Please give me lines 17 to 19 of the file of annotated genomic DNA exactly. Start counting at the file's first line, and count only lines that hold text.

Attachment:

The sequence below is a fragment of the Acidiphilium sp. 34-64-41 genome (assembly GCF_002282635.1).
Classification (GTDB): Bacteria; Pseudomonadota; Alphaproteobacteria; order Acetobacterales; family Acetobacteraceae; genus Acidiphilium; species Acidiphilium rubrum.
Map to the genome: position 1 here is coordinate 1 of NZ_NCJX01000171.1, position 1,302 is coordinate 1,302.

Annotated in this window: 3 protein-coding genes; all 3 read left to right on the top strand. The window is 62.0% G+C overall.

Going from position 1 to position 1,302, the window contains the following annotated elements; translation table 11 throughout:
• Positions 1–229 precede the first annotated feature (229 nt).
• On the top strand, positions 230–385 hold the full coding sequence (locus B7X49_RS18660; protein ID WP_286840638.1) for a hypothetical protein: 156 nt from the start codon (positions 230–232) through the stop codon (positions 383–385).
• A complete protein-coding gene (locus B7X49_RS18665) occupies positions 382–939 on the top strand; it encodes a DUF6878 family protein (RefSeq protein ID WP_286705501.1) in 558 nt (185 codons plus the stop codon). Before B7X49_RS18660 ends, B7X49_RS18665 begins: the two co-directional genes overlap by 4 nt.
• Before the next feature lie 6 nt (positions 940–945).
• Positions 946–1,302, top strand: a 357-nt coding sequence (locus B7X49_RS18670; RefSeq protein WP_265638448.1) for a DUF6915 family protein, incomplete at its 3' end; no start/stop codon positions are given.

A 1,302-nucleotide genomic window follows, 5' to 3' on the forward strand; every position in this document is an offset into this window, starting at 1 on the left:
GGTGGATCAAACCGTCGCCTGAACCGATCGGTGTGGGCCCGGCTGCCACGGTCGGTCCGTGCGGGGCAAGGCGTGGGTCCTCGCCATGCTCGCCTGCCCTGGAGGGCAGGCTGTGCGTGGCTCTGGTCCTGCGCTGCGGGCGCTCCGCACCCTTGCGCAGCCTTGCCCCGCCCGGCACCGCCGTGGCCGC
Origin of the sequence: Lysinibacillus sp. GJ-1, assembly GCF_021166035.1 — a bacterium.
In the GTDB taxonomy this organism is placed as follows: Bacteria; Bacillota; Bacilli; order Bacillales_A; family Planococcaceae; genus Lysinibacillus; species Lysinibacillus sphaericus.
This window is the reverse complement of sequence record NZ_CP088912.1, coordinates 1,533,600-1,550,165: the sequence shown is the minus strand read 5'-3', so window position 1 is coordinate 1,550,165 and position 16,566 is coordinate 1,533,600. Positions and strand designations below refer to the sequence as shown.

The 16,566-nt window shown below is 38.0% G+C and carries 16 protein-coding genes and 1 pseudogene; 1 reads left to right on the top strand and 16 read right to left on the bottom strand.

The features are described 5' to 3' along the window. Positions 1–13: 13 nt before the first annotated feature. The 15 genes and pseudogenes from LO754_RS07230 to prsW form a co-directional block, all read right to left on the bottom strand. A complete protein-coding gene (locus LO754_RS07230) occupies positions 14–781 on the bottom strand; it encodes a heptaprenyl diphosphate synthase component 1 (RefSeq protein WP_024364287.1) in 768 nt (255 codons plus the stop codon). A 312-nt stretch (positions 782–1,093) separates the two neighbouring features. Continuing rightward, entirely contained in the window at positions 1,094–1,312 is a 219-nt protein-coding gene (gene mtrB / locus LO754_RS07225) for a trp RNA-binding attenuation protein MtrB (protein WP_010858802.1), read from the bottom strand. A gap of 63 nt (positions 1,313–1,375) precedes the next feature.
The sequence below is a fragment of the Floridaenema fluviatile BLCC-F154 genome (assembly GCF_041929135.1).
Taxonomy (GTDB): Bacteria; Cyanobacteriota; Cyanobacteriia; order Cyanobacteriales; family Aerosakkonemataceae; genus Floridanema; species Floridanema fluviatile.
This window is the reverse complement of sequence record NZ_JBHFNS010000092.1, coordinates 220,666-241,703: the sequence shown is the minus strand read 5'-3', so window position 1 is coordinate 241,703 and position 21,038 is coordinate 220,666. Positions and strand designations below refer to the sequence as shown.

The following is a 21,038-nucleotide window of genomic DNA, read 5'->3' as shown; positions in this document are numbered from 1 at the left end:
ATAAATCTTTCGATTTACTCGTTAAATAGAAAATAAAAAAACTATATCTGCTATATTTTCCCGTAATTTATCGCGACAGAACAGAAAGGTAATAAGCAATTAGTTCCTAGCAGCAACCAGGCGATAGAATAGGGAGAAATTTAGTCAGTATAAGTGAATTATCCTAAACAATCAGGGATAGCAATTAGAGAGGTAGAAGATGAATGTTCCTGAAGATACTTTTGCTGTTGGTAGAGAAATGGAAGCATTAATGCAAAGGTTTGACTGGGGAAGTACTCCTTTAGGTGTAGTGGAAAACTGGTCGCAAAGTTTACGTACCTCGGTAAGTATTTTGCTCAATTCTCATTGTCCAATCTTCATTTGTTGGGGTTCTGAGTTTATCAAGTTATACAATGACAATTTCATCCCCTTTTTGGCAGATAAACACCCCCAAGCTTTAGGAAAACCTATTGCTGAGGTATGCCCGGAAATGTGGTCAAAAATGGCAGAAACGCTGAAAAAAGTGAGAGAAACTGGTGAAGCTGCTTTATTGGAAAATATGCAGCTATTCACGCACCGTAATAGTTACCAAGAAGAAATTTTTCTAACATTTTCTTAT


The features are described 5' to 3' along the window. Positions 1–13: 13 nt before the first annotated feature. The 15 genes and pseudogenes from LO754_RS07230 to prsW form a co-directional block, all read right to left on the bottom strand. A complete protein-coding gene (locus LO754_RS07230) occupies positions 14–781 on the bottom strand; it encodes a heptaprenyl diphosphate synthase component 1 (RefSeq protein WP_024364287.1) in 768 nt (255 codons plus the stop codon). A 312-nt stretch (positions 782–1,093) separates the two neighbouring features. Continuing rightward, entirely contained in the window at positions 1,094–1,312 is a 219-nt protein-coding gene (gene mtrB / locus LO754_RS07225) for a trp RNA-binding attenuation protein MtrB (protein WP_010858802.1), read from the bottom strand. A gap of 63 nt (positions 1,313–1,375) precedes the next feature.
The sequence below is a fragment of the Floridaenema fluviatile BLCC-F154 genome (assembly GCF_041929135.1).
Taxonomy (GTDB): Bacteria; Cyanobacteriota; Cyanobacteriia; order Cyanobacteriales; family Aerosakkonemataceae; genus Floridanema; species Floridanema fluviatile.